From the news desk

2020 expected to be another bad year for consumers, experts

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With the festive season behind us and common mantra of ‘the new year, new me’ in full swing,  economists believe that for South Africa’s economy it won’t be that simple. With government battling to the keep economy afloat, and the World bank projecting an even lower growth than anticipated for the economy, there are whispers in the finance circles of a looming recession.

The International Monetary Fund (IMF) foresees that economic growth in 2020 will be “sluggish” and “below population growth”, which stands at about 1.6%. Neil Roets, the founder and CEO of Debt Rescue, said there is nothing that indicates financial burdens will be lifted this year and there is no sign (for 2020 at least) of ‘a light at the end of the economic tunnel’.

“For the past couple of years and especially last year, we’ve seen a lot of petrol price increases, electricity hikes and all these kinds of things which filtered through to the prices of other goods and services also going up”

Roets said it is also important to note that an increase in goods does not mean an increase in income thus making 2019 an extremely finically straining year.

“As we know salaries do not go up in line with all those price increases so people had a really difficult time in 2019”.

The festive season, as well as Black Friday saw people jumping on the bandwagon and experiencing serious FOMO (Fear of Missing Out) and spending money they didn’t really have.

“The fact that everybody is spending, they thought they must also be spending. This unfortunately puts people on the backfoot when we start the new year.”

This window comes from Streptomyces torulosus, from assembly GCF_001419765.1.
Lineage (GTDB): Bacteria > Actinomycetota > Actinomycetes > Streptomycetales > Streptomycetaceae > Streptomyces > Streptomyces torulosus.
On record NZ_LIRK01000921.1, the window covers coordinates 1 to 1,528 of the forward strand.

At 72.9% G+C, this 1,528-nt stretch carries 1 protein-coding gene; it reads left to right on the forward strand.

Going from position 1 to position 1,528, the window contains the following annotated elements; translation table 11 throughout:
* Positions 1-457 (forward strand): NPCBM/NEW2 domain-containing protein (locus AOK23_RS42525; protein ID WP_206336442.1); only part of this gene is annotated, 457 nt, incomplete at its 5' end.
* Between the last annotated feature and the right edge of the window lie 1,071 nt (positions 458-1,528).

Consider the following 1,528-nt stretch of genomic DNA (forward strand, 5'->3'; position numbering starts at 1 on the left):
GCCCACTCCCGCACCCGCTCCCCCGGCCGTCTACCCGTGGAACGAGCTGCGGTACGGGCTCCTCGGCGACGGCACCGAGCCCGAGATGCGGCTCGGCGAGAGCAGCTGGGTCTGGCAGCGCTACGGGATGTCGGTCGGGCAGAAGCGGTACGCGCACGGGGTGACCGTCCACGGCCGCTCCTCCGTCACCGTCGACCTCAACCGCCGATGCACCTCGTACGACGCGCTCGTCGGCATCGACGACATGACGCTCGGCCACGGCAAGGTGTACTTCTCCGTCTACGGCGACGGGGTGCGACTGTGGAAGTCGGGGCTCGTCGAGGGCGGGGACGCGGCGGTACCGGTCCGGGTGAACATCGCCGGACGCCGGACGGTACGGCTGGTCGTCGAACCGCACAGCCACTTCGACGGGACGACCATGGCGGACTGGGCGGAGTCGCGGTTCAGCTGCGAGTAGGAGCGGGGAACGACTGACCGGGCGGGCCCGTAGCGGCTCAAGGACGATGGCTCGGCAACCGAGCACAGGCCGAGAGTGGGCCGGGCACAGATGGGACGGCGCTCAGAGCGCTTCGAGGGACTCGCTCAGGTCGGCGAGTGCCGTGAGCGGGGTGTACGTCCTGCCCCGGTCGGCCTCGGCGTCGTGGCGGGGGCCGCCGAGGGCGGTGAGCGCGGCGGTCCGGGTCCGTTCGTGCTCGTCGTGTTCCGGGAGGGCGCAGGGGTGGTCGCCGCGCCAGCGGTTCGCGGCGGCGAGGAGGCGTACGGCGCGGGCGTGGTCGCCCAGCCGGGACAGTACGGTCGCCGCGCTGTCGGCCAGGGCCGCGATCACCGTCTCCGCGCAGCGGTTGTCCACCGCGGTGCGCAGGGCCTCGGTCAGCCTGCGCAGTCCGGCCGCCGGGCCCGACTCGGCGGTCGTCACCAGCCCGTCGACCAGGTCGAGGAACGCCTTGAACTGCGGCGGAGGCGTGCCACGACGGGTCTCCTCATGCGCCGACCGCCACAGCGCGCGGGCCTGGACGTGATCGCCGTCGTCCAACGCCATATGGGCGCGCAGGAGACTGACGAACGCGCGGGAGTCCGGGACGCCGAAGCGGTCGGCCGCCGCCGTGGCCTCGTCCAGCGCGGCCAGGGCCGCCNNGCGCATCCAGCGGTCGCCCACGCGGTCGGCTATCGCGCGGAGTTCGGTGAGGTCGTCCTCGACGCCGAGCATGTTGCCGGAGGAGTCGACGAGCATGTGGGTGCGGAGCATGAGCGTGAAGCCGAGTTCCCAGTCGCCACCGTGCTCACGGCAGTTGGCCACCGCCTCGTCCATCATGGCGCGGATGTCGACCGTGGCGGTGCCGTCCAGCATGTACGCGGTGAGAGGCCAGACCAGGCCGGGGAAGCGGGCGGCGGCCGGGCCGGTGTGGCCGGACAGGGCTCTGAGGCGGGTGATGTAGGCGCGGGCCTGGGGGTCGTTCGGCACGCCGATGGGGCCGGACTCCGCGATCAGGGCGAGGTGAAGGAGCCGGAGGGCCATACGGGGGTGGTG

Roets urges South Africans to hold thumbs that something drastic happens within our economy so that hope can be restored and South Africa can avoid a technical recession as the likeliness that it could happen is “very possible”.

With the bleak numbers that the country is faced with, the state may find it challenging to borrow money elsewhere, or even finding investors. Roets warns that the notion of ‘borrowing yourself out of debt’ is simply not the way forward, and is a highly achievable thing to do.

Meanwhile, economist Dawie Roodt warns that the country is likely to see yet more tax increases this year. National Treasury warned last year that while South Africans have been hit with large tax hikes in recent years, bare state coffers need to be boosted. Roodt says it is concerning that the economy is not growing while many people suffer an increasing financial strain.

On the flip side, Deutsche Bank, one of the world’s largest investment banks, is feeling rather different about SA’s economic status. Deutsche Bank says real progress has been made on economic reforms, including a revival of infrastructure projects and industrial policy initiatives. There has also been progress in cleaning up government corruption and an increase in investment pledges. The bank’s 2020 growth forecast is 1.1% and, it says, a downgrade is not likely within the next 12 months.

Subsequently, Roets reminds consumers that there is help available in South Africa in terms of the National Credit Act which provides debt counselling.

“Debit counselling helps thousands of people in South Africa to pay off their debt in an affordable manner without losing their assets.”

“It’s possibly the best legislation of its kind in the world and consumers should definitely make use of it. There is help out there for you and as daunting as debt may be, you are certainly not alone.”


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